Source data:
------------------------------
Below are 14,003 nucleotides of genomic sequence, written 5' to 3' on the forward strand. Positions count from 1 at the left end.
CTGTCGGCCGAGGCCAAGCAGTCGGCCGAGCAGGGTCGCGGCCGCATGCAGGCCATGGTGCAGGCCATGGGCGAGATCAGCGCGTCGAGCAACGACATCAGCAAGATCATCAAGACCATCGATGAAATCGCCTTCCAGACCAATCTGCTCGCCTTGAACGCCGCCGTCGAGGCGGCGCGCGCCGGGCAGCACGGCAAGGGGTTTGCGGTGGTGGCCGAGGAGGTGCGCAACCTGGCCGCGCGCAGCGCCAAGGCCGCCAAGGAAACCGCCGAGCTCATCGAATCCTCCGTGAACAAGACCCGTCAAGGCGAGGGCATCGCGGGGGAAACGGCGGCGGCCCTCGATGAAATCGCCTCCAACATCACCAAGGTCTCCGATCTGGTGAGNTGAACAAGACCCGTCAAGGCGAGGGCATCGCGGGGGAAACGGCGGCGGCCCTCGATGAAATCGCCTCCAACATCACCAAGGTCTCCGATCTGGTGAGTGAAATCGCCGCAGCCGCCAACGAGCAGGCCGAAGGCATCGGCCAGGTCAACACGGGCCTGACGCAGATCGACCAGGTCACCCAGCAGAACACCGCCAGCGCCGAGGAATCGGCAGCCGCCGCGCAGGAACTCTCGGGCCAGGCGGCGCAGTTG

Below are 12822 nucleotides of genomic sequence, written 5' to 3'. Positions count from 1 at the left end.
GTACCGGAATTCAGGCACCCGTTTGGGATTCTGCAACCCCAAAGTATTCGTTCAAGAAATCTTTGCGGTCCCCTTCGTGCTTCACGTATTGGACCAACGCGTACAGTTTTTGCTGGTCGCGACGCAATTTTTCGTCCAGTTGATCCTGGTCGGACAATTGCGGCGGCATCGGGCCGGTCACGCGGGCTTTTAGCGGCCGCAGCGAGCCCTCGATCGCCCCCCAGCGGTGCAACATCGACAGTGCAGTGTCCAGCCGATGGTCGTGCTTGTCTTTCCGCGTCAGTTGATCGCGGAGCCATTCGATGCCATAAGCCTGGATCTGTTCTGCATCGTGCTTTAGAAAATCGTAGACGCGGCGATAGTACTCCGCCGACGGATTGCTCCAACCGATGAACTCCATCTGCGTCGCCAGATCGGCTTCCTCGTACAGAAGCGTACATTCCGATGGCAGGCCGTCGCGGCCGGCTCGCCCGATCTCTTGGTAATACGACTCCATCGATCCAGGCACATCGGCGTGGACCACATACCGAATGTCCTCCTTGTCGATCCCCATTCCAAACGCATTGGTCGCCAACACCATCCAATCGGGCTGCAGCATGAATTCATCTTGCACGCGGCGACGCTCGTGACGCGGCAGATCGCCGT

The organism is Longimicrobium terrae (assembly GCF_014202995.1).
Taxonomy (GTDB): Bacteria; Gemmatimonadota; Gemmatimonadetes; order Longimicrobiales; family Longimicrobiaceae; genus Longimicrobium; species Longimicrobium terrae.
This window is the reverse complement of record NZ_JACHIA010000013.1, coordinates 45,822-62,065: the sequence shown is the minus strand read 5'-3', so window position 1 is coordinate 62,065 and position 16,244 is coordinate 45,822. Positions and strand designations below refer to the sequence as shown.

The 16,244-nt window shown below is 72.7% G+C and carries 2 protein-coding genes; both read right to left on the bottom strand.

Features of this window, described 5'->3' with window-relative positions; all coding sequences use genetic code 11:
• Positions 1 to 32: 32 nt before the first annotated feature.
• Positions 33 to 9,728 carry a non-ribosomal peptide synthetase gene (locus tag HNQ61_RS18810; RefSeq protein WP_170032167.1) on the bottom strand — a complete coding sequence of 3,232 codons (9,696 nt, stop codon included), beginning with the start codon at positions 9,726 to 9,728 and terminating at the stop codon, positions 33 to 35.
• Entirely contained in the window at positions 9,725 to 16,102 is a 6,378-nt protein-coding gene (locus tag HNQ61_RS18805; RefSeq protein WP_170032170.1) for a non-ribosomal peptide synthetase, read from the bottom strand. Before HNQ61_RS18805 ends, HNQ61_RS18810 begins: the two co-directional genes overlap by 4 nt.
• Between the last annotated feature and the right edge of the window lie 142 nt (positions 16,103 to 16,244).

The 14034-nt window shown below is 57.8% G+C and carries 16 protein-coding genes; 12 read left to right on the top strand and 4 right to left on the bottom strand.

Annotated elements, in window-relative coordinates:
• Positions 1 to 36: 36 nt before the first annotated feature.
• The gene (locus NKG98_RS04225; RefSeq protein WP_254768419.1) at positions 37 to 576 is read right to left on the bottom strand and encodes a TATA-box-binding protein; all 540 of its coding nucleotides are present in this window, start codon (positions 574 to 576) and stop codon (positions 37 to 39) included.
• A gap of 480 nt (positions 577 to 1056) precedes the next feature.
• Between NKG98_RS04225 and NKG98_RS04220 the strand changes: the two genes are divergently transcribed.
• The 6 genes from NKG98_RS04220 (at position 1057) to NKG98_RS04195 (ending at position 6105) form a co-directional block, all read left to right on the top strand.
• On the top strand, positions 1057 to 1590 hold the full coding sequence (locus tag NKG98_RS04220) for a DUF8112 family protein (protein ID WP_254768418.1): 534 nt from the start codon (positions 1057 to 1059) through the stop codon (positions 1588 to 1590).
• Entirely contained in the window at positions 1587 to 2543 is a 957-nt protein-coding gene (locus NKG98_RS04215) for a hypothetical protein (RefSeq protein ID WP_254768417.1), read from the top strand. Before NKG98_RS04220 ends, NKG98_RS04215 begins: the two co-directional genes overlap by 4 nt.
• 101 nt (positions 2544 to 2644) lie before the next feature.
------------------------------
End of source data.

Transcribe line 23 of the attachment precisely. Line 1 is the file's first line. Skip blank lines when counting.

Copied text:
• 101 nt (positions 2544 to 2644) lie before the next feature.